Today it was revealed that Amazon is closing its downtown Seattle office, with 1,800 employees, because of out-of-control crime. Among other recent victims of downtown crime was an Amazon engineer who was assaulted with a baseball bat near the office in late January.

To learn this story you had to go to the Daily Mail in London. As of this writing, the Seattle Times has nothing on the story at their home page or business page.

Here’s some of the Daily Mail report:

Amazon will relocate all 1,800 workers from its downtown Seattle office as the area continues to be plagued by crime in the woke Pacific Northwest bastion, where the police budget has been cut by $36million since 2019 – and now other businesses are starting to do the same.

Citing an increase in violent crime in the downtown Seattle area, Amazon made the announcement Friday that it would temporarily relocate its workers from their office at Third Avenue and Pine Street.

‘Given recent incidents near Third and Pine, we’re providing employees currently at that location with alternative office space elsewhere,’ an Amazon spokesman told in a statement. ‘We are hopeful that conditions will improve and that we will be able to bring employees back to this location when it is safe to do so.’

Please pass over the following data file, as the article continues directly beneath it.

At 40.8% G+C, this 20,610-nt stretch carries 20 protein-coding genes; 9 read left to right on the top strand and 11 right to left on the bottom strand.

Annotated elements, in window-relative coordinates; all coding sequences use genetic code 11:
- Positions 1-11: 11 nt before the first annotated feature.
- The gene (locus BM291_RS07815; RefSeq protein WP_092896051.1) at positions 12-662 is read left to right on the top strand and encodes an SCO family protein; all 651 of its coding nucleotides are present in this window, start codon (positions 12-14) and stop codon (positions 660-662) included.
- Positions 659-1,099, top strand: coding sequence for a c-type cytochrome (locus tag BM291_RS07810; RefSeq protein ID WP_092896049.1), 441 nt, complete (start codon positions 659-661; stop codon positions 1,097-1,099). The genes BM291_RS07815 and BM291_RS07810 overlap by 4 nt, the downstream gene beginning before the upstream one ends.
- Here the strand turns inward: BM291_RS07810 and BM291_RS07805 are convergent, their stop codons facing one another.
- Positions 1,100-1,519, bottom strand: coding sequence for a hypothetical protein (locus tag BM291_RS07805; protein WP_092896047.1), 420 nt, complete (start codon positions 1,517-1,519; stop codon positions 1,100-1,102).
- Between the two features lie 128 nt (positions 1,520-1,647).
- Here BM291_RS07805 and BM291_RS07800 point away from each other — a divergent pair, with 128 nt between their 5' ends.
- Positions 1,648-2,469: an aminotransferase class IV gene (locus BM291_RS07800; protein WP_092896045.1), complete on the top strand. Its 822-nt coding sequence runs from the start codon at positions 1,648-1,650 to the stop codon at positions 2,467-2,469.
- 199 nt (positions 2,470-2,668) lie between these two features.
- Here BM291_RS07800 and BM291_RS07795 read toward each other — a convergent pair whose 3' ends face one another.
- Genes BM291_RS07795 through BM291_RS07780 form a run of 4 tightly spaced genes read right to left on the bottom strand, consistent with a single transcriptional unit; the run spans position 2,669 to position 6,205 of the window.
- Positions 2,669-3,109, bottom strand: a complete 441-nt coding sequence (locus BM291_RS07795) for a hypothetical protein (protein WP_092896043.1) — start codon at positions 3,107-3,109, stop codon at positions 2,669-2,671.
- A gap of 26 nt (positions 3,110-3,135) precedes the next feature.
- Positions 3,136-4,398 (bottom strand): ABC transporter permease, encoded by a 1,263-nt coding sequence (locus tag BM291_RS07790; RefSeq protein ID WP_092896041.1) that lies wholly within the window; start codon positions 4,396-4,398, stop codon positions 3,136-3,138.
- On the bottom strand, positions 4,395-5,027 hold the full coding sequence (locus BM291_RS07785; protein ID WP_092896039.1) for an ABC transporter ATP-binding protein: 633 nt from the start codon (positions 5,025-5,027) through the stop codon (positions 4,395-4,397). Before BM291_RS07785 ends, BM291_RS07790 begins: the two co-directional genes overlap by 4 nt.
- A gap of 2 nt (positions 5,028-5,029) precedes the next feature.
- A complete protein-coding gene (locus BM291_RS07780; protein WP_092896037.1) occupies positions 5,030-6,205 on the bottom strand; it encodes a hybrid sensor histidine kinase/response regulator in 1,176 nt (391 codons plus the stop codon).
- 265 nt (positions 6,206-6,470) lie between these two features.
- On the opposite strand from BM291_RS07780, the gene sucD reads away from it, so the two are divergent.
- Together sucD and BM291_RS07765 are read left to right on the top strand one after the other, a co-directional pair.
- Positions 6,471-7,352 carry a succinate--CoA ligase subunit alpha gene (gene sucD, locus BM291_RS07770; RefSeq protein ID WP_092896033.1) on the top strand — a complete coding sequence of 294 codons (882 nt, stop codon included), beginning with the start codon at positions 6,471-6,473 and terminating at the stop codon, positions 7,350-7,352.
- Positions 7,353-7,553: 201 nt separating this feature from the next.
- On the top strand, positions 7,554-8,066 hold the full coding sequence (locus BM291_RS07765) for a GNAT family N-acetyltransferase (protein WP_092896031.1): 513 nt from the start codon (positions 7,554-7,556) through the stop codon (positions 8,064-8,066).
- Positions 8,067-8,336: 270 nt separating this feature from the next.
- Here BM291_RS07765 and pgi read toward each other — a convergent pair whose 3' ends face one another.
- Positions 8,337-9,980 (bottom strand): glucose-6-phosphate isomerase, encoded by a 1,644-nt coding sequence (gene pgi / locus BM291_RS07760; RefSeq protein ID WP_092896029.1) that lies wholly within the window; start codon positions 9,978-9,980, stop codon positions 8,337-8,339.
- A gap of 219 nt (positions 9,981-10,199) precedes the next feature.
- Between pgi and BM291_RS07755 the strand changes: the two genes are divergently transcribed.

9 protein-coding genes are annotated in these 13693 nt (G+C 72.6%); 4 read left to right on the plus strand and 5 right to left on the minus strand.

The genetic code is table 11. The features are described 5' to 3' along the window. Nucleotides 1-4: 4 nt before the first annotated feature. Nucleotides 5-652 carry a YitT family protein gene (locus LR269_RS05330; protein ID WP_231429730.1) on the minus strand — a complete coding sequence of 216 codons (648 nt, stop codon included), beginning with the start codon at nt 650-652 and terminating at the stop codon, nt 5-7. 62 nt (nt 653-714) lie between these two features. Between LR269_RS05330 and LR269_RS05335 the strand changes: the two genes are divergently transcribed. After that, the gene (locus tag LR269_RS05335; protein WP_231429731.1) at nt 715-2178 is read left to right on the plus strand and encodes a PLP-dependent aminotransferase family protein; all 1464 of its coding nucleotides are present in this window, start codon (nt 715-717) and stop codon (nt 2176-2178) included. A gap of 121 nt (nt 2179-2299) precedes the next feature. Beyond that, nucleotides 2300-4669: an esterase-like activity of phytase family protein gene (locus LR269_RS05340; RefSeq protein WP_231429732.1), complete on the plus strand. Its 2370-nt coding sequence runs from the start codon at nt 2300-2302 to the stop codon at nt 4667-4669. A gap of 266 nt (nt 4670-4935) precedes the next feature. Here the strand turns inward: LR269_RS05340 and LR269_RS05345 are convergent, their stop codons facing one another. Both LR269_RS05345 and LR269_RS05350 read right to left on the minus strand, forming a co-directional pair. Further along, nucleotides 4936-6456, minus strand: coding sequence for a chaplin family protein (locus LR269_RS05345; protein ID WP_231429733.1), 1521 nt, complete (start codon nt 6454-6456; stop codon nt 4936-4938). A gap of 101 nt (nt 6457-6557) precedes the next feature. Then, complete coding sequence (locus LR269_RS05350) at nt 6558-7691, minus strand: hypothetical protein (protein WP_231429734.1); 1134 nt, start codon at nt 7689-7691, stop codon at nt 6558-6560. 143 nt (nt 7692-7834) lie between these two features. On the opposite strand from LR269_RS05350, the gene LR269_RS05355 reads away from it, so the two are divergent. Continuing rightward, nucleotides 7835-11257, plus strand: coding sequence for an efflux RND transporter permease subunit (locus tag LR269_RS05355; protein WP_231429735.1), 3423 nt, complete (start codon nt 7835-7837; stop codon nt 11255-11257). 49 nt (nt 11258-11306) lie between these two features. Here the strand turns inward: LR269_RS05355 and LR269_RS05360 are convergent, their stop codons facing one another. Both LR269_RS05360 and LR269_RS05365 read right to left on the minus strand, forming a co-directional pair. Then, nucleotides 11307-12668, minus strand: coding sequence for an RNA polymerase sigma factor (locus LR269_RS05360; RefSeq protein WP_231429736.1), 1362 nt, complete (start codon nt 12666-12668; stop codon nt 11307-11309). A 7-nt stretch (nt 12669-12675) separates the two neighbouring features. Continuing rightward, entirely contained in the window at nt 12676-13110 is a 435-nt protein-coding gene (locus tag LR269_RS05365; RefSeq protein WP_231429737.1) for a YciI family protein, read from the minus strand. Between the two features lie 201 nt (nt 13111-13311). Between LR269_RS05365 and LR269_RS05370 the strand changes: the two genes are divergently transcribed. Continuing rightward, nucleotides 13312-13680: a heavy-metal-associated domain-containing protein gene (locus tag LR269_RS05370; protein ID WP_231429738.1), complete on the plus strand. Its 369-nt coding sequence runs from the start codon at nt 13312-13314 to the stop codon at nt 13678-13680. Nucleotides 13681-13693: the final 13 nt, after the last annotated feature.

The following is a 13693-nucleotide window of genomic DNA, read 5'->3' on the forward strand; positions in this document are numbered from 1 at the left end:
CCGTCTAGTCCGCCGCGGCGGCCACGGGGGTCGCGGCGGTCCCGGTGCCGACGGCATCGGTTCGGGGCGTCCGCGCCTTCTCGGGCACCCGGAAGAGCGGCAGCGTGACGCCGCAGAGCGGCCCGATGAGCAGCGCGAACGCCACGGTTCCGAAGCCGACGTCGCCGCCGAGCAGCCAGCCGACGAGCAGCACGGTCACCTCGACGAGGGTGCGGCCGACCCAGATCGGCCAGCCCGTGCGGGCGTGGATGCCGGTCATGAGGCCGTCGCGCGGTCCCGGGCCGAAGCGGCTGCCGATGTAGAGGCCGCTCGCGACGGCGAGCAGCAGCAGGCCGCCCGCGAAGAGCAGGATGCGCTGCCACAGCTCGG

Amazon isn’t the only one:

But the final straw for many businesses to move their employees from the area or close their doors was the fatal shooting of a 15-year-old Michael Delbianco on March 2 in the 1500 block of Third Avenue, which is near where Amazon’s office building is located.

Piroshky Piroshky bakery owner Olga Sagan, 38, made the tough decision to close her shop after the shooting. But said she constantly found the entrance blocked with drug users who refused to move – and she says the Seattle Police Department did nothing to help. . .

The McDonald’s on Third Avenue also closed for the safety of their employees.

I like this statement from the office of Seattle’s new mayor:

‘Mayor Harrell will continue to develop a comprehensive approach to public safety in collaboration with police and safety advocates, community members, service providers, and businesses, including Amazon, to activate, revitalize, and restore downtown for all.’

In other words, nothing substantial will be done.

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